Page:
Understanding moderation is one of those topics in statistics that is so much harder than it needs to be.
Here are three suggestions to make it just a little easier.
1. Realize that moderation just means an interaction
I have spoken with a number of researchers who are surprised to learn that moderation is just another term for interaction.
Perhaps it’s because moderation often appears with discussions of mediation. Or because we tend to think of interaction as being part of ANOVA, but not regression.
In any case, both an interaction and moderation mean the same thing: the effect of one predictor on a response variable is different at different values of the second predictor.
When we speak of moderation, we usually call the first predictor an independent variable, and the second the moderator. In other words, we’re really just interested in the effect of the independent variable on the dependent variable, and this effect is different at different values of the moderator. We’re never interested in the effect of the moderator on the dependent variable.
When we speak of interaction, we don’t usually distinguish between independent variable and the moderator. Either predictor could be considered to “moderate” the effect of the other.
Mathematically, there is no distinction. You don’t have to interpret one variable as the independent variable and the other as the moderator. But it can help interpretation to think of them that way.
2. Graph the means and/or predicted values
Moderation effects are difficult to interpret without a graph. It helps to see what is the effect of the independent value at different values of the moderator.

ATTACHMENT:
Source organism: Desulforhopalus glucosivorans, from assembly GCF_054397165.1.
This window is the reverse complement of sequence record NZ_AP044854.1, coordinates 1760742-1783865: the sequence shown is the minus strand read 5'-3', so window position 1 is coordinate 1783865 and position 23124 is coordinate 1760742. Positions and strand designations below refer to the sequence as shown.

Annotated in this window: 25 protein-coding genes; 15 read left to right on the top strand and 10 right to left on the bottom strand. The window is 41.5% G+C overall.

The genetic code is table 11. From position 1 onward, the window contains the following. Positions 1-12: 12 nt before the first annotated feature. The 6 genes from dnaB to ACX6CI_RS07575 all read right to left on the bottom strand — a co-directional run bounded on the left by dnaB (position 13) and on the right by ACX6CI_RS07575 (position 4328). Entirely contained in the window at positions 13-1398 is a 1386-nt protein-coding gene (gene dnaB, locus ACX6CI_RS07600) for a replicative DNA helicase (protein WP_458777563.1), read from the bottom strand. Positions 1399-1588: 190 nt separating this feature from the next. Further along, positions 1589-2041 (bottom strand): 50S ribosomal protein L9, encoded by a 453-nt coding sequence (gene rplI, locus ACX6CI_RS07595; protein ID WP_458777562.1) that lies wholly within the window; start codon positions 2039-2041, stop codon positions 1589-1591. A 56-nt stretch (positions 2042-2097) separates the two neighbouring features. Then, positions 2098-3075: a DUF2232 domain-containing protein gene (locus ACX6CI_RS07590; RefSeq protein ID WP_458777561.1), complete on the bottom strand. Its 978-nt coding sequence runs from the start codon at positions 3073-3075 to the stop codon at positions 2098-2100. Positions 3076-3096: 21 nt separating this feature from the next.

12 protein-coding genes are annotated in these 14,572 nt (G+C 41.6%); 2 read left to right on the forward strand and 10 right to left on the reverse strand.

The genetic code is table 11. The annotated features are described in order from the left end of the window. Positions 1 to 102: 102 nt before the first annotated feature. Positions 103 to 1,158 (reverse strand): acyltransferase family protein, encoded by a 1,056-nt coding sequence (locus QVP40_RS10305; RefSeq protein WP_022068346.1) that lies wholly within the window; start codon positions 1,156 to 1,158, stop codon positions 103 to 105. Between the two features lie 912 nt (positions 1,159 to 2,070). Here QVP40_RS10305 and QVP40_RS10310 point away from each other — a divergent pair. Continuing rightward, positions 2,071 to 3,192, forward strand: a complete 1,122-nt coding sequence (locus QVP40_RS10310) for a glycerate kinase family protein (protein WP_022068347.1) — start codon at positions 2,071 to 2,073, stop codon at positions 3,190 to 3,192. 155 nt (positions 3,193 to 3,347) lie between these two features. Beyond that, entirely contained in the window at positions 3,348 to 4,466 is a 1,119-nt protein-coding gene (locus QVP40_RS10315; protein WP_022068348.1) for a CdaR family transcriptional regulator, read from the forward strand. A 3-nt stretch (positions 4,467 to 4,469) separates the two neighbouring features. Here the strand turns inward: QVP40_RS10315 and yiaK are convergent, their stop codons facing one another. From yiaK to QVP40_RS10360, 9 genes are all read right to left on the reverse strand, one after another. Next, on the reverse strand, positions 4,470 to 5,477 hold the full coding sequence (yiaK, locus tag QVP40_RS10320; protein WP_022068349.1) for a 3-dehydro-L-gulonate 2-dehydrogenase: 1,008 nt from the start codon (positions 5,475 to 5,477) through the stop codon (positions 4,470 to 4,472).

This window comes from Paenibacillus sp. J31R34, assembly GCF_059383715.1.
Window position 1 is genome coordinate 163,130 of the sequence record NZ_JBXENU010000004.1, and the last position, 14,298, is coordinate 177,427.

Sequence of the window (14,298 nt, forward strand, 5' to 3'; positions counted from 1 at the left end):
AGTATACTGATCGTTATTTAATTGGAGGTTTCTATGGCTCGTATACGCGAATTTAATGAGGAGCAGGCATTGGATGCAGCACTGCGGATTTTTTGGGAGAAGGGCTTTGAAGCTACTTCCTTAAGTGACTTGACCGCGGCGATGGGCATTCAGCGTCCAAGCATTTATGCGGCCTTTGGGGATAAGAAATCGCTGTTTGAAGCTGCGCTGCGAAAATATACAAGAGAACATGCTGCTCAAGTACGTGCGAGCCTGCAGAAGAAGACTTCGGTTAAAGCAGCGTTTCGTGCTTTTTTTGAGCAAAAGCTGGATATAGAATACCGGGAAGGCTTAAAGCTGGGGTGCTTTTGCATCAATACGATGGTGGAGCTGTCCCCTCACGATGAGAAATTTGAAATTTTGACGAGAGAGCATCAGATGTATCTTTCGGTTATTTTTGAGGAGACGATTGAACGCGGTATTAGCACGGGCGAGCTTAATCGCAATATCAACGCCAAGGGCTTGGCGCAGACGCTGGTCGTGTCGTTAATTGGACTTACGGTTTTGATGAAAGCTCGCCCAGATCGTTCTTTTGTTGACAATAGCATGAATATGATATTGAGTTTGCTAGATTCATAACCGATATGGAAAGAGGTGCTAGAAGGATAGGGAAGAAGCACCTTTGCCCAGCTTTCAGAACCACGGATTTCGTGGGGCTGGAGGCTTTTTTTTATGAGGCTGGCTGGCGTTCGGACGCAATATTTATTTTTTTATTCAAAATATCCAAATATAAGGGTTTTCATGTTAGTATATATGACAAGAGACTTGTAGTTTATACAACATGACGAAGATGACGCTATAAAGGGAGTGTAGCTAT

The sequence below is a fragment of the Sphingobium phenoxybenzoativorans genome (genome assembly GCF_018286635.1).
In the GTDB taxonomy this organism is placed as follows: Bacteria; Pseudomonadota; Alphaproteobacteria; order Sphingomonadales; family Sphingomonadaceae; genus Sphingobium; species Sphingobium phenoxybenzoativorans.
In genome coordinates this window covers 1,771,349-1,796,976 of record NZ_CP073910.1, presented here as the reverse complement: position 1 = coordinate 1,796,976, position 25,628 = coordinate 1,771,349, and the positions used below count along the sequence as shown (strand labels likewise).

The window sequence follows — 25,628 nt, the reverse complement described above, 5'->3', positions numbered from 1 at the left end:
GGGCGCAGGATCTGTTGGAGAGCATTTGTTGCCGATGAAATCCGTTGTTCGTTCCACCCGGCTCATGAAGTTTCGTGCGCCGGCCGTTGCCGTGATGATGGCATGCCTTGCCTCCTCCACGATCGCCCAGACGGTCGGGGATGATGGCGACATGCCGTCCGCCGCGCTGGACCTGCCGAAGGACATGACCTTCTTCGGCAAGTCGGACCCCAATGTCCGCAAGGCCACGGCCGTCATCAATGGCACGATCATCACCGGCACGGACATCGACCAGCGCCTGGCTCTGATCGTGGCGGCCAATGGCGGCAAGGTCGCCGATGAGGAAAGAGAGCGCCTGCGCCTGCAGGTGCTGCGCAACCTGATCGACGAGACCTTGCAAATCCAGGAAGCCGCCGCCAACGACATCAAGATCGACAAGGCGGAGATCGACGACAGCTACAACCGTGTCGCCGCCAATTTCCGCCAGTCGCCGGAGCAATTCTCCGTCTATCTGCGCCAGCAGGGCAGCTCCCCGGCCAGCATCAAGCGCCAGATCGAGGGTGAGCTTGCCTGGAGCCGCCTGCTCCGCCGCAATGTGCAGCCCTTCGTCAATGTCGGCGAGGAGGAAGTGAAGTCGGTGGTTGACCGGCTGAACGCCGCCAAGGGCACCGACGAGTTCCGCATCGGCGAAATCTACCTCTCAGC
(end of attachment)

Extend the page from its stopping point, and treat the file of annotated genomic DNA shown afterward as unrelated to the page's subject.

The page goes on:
If the independent variable is categorical, we measure its effect through mean differences, and those differences are easiest to see with plots of the means.
Moderation says that those mean differences are not the same at every value of the moderator. It can be hard to discern a pattern in how they differ without seeing it.
For example, the mean difference may get larger as the moderator increases. Or it may flip signs.
If the independent variable is continuous, we measure its effect through a slope of the regression line. So you want to plot the predicted values of those regression lines. Moderation says that the slope of the regression line is different at every value of the moderator. (Yes, that one regression equation really represents many different lines—one for every possible value of the moderator).
Once again, a positive slope may get larger (or smaller) as the moderator increases. Or it too can flip signs, going from a positive slope at low values of the moderator to a negative slope at high values.
But this is difficult to see without a graph.
If the moderator itself is continuous, you could potentially choose an infinite number of values at which to plot the effect of the independent variable. Not only would that take a while, the graph would be such a mess, you couldn’t see any patterns.
Luckily, plotting the effects of the independent variable at only a few values of the moderator are usually needed to see patterns.
3. Choose the values of continuous moderators intentionally
There are conventions to help you choose the best values of the moderator for plotting predicted values. But these conventions don’t always work in every situation.
For example, one convention suggested by Cohen and Cohen and popularized by Aiken and West is to use three values of the moderator: the mean, the value one standard deviation above, and the value one standard deviation below the mean.
Most of the time, this is a great convention and it works very well.
One situation where it doesn’t is if the moderator is positively skewed. The value one standard deviation below the mean can be beyond the range of the data. In that case, using the minimum or some other small value of the moderator may be a better choice.
Likewise, sometimes very specific values of the moderator are particularly meaningful. For example, in years of education, values of 12 and 16 generally indicate high school and college graduation.
If years of education was the moderator, plotting effects of the independent variable when education equaled 12 makes a lot of sense, even if the mean is 12.57.
It’s not that using 12.57 is wrong. But spending a little time thinking about a more appropriate value can make interpretation, and therefore communication to your audience, easier.
Aiken & West (1991). Multiple Regression: Testing and Interpreting Interactions.
Cohen & Cohen (1983). Applied Multiple Regression/Correlation Analyses for the Behavioral Sciences.